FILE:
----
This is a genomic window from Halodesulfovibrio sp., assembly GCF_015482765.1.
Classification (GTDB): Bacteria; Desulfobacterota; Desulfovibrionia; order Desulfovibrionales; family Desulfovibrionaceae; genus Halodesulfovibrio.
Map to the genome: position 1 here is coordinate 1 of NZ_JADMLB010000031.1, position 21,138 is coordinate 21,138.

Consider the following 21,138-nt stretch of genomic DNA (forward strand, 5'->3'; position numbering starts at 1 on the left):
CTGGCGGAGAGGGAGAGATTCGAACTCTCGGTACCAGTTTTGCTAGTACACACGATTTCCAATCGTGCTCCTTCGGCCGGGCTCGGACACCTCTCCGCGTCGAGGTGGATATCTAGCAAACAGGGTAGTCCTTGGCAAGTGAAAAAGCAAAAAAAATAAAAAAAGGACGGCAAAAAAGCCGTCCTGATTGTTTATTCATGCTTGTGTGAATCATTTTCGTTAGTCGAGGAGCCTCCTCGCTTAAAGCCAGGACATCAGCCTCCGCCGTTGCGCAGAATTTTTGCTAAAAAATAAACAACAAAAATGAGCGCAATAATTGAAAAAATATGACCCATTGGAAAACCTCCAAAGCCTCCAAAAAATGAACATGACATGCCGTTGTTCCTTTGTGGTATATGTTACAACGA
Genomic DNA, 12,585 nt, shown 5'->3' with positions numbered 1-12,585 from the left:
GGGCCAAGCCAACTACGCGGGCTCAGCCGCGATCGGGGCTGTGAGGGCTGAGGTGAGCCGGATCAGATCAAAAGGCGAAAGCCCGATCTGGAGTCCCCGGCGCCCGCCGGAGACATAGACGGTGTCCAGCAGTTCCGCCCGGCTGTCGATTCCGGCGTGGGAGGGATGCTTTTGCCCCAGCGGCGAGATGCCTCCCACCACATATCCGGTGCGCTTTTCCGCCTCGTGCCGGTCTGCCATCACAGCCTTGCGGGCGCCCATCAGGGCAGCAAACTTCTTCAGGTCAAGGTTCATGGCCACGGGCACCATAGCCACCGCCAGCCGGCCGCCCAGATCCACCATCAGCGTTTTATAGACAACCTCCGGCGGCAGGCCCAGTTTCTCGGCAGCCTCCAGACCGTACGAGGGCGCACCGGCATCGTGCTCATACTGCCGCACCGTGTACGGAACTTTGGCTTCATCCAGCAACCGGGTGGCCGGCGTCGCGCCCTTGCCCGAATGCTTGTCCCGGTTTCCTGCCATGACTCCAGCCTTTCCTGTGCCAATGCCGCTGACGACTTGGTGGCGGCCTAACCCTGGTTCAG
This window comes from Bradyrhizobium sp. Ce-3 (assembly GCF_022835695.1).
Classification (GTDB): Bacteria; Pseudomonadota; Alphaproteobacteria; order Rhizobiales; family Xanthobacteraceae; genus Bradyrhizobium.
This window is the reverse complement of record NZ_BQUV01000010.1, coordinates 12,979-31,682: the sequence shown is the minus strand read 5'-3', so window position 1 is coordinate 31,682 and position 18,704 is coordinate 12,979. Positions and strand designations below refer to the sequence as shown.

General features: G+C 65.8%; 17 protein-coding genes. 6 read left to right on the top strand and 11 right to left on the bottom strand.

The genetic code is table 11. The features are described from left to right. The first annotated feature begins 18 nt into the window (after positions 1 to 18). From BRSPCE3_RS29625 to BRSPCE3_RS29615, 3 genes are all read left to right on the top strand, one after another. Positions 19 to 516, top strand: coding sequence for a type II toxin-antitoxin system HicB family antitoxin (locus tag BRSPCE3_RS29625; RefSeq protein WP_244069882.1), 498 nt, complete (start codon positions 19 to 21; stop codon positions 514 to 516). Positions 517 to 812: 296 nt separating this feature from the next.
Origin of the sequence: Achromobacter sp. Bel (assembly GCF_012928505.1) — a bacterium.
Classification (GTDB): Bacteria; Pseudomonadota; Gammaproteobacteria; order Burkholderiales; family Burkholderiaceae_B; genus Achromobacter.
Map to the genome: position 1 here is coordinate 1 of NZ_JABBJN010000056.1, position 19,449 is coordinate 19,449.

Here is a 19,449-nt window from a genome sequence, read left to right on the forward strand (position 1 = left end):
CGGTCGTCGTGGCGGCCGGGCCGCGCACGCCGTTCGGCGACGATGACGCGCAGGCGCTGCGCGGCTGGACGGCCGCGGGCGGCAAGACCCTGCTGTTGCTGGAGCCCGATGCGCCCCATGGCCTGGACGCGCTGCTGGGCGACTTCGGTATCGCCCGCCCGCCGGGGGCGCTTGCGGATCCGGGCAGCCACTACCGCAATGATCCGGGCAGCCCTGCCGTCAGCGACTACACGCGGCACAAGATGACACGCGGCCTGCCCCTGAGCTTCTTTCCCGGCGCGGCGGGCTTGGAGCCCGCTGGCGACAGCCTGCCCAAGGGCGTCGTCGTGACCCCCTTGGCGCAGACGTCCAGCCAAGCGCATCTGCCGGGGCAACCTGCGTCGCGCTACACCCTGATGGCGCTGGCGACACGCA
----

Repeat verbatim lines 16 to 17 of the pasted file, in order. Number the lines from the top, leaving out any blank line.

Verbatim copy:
Here is a 19,449-nt window from a genome sequence, read left to right on the forward strand (position 1 = left end):
CGGTCGTCGTGGCGGCCGGGCCGCGCACGCCGTTCGGCGACGATGACGCGCAGGCGCTGCGCGGCTGGACGGCCGCGGGCGGCAAGACCCTGCTGTTGCTGGAGCCCGATGCGCCCCATGGCCTGGACGCGCTGCTGGGCGACTTCGGTATCGCCCGCCCGCCGGGGGCGCTTGCGGATCCGGGCAGCCACTACCGCAATGATCCGGGCAGCCCTGCCGTCAGCGACTACACGCGGCACAAGATGACACGCGGCCTGCCCCTGAGCTTCTTTCCCGGCGCGGCGGGCTTGGAGCCCGCTGGCGACAGCCTGCCCAAGGGCGTCGTCGTGACCCCCTTGGCGCAGACGTCCAGCCAAGCGCATCTGCCGGGGCAACCTGCGTCGCGCTACACCCTGATGGCGCTGGCGACACGCA